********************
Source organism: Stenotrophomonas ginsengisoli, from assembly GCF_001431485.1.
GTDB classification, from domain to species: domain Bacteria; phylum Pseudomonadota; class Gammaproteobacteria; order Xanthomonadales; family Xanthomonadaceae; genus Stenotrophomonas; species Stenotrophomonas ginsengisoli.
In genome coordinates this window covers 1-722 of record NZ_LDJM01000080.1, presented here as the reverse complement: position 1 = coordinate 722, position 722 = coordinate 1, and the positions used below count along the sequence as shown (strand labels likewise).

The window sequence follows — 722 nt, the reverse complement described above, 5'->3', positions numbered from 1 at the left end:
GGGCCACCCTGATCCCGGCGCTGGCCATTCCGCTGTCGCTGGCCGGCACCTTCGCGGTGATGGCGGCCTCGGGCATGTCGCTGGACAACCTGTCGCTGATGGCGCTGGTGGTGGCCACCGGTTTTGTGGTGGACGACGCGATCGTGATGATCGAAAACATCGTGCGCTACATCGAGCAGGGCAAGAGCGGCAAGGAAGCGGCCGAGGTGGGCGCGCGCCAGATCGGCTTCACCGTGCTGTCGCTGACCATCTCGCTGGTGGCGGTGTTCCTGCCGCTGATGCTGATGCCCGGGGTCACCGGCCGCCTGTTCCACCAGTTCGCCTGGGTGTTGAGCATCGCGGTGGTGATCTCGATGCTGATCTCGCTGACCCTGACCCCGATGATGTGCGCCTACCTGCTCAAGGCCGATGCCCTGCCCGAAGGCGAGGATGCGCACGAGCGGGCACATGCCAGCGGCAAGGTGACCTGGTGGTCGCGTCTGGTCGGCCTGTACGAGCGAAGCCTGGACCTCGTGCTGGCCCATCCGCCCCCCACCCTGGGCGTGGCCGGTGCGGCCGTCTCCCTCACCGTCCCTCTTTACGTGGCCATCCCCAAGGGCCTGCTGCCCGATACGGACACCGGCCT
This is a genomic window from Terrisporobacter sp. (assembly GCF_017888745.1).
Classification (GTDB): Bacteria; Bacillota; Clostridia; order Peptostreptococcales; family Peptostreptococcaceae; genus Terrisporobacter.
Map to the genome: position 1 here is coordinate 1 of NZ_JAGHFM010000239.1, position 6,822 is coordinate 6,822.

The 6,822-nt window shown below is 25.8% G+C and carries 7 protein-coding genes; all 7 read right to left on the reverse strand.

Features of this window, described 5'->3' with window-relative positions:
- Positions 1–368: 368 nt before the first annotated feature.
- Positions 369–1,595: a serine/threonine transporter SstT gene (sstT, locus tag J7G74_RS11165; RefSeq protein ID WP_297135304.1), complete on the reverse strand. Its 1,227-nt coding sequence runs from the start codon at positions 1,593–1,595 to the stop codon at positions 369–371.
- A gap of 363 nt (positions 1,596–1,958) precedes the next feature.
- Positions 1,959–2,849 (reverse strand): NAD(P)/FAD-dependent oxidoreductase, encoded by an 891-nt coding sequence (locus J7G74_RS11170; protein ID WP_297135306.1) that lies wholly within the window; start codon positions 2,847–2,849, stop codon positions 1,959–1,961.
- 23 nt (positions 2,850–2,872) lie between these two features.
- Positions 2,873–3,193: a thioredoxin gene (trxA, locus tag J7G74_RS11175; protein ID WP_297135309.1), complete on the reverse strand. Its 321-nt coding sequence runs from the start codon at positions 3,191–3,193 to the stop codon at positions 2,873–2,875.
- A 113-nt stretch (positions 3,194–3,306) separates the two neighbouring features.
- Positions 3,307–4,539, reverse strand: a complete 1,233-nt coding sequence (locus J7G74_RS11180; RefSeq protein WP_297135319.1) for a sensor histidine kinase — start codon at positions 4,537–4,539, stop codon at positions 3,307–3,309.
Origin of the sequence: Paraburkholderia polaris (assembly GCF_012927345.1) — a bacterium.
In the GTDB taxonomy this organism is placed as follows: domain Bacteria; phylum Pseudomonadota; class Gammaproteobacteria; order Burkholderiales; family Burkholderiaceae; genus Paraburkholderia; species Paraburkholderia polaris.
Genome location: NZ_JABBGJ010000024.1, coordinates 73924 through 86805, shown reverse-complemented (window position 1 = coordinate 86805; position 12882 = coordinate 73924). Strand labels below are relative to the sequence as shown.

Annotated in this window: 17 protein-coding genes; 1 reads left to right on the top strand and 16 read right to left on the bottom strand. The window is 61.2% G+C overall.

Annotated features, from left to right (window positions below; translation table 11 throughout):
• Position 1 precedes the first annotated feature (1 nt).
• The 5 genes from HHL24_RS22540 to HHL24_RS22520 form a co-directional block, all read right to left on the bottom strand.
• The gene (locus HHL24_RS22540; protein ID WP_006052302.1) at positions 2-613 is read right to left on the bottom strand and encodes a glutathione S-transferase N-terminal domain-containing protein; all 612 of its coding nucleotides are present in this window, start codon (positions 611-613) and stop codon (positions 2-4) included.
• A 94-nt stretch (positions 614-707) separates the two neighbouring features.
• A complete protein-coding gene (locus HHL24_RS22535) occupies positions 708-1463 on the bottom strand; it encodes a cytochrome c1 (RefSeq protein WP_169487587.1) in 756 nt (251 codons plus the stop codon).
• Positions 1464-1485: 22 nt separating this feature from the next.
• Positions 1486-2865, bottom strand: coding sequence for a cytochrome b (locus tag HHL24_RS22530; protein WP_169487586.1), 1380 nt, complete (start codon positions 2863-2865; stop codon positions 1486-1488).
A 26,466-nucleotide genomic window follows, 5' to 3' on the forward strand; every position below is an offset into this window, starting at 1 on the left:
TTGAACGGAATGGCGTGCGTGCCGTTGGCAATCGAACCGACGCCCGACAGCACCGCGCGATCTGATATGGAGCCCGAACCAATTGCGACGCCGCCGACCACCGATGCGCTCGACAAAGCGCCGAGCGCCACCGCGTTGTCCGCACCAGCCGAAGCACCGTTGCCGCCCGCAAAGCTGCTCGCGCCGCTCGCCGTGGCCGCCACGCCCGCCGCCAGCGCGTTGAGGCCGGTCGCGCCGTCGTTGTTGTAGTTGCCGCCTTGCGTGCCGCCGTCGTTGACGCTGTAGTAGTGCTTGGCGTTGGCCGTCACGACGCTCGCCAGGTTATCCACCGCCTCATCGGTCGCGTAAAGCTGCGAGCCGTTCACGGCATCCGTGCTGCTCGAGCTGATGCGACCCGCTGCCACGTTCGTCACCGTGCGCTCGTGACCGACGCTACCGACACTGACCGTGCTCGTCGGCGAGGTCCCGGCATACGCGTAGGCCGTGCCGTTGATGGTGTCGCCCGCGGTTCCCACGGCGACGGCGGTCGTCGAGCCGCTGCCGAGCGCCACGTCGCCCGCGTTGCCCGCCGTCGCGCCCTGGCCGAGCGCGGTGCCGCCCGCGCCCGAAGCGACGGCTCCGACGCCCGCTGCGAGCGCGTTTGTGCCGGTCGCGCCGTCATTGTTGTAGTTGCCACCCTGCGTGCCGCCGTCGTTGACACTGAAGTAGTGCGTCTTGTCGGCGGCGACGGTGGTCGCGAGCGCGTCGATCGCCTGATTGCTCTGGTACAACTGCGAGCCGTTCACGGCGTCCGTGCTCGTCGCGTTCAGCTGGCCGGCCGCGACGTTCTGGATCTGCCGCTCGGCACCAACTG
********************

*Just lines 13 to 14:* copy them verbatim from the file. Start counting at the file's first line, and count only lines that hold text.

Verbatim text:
- A gap of 363 nt (positions 1,596–1,958) precedes the next feature.
- Positions 1,959–2,849 (reverse strand): NAD(P)/FAD-dependent oxidoreductase, encoded by an 891-nt coding sequence (locus J7G74_RS11170; protein ID WP_297135306.1) that lies wholly within the window; start codon positions 2,847–2,849, stop codon positions 1,959–1,961.